• The Institution
  • The Providers
  • The Patient

Slide 19

The Prospective Risk Model

Diagram showing the top three risks.


Slide 20

Training Evaluation

  • Definition
    • The systematic collection of descriptive and judgmental information necessary to make decisions related to instructional activities
  • Ensures training
    • Meets its stated objectives
    • Changes trainee attitudes
    • Increases trainee knowledge
    • Develops trainee skills
    • Transfers results to the job


Slide 21

Training Evaluation

  • Important variables to consider:
    • Organizational Factors
    • Individual Factors
    • Trainee Knowledge, Skills, and Attitudes
    • Training Transfer
    • Organizational Outcomes


Slide 22

Merging Kirkpatrick and ST PRA

  • Socio-Technical Probabilistic Risk Assessment
    • Good for examining low base rate events (Six Sigma)
    • Models contributing causes
      • Procedural tasks
      • Team tasks
  • Identifies the impact of an intervention
    • Evidence base
    • Empirically based
  • Adjust and test the model
    • Monte Carlo
    • Changes in the likelihood of outcomes


Slide 23

Traditional Approaches

  • Quick Wins
  • "Fire-fighting"
  • Burn-out / Fatigue
  • Difficult-to-Sustain, Short-Term Results


Slide 24

Quality Fusion Approach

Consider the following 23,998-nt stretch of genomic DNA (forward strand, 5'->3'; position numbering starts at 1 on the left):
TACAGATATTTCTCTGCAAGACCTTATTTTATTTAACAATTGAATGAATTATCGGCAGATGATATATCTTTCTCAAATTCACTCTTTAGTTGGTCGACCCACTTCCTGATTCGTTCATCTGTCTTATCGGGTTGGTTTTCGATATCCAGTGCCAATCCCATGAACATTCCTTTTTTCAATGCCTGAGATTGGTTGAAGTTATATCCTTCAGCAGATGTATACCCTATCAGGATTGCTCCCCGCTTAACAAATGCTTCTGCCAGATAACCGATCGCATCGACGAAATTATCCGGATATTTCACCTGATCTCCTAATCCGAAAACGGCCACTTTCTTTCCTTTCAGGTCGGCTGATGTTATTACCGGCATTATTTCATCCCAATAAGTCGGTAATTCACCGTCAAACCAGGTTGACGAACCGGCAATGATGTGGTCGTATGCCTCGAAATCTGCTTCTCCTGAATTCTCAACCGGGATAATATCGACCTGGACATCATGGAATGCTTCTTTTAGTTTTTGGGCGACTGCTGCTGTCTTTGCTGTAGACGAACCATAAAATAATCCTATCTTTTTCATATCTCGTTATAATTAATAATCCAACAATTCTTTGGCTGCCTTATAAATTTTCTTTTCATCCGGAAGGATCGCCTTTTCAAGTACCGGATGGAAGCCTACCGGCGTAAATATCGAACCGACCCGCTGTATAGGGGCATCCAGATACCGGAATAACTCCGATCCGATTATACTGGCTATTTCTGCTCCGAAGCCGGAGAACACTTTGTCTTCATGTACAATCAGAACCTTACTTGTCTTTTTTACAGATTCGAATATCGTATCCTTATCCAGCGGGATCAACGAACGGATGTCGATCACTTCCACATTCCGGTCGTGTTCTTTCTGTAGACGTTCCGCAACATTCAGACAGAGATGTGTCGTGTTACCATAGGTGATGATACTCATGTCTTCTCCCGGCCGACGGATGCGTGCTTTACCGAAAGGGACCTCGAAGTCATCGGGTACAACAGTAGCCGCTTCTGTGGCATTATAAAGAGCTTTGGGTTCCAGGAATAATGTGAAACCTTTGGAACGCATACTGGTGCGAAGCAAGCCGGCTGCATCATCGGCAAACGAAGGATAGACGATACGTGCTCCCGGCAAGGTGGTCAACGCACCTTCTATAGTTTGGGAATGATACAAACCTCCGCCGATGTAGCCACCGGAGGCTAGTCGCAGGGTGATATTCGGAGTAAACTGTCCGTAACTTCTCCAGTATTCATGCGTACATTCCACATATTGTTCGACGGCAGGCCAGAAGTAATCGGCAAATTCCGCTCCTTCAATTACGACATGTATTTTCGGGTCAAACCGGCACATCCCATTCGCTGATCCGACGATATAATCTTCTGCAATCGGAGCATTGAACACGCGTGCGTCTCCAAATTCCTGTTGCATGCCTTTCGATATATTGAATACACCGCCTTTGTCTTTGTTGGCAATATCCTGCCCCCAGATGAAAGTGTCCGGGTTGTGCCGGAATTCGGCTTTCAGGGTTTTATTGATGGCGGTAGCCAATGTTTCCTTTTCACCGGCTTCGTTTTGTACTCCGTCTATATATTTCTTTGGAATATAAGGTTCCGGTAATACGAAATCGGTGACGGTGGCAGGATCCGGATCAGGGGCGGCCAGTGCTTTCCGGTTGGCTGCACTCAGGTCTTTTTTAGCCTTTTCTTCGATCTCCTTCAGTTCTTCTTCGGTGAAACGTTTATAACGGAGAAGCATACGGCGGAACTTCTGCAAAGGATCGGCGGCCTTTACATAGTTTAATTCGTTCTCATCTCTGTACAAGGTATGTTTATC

Graph demonstrating fusion results of impact over time.


Slide 25



Slide 26

What is Escalation?

  • Failure to rescue associated with
    • Interpretation problems
    • Throughput problems
    • Put another way.
  • When you do not realize the patient is in trouble OR you know the patient is in trouble, but you don't respond as needed.


Slide 27

Common Course

Ideally, we track the illness. As the patient gets worse (line goes up), we respond. As the patient improves we adjust.


Slide 28

Going Off Course

The defect rate in our model
is caused by failures to properly track
the course of the illness.


Slide 29

Never On Course

Sometimes, we're off course right from the beginning and it's difficult to get back on course.

Image of a red and blue line with an arrow in between them to signify being off course.

Slide 30

The Prospective Risk Model

The Top Three Risks


Slide 31


  • A focus on results helps providers and patients
  • Training on risk points can improve performance
    • Leads to better results
    • Requires alterations in decision making
    • Enhances empiric data for better understanding training
Current as of December 2009
Internet Citation: Risk Informed Evaluation of Patient Safety Training (Text Version). December 2009. Agency for Healthcare Research and Quality, Rockville, MD.


The information on this page is archived and provided for reference purposes only.


AHRQ Advancing Excellence in Health Care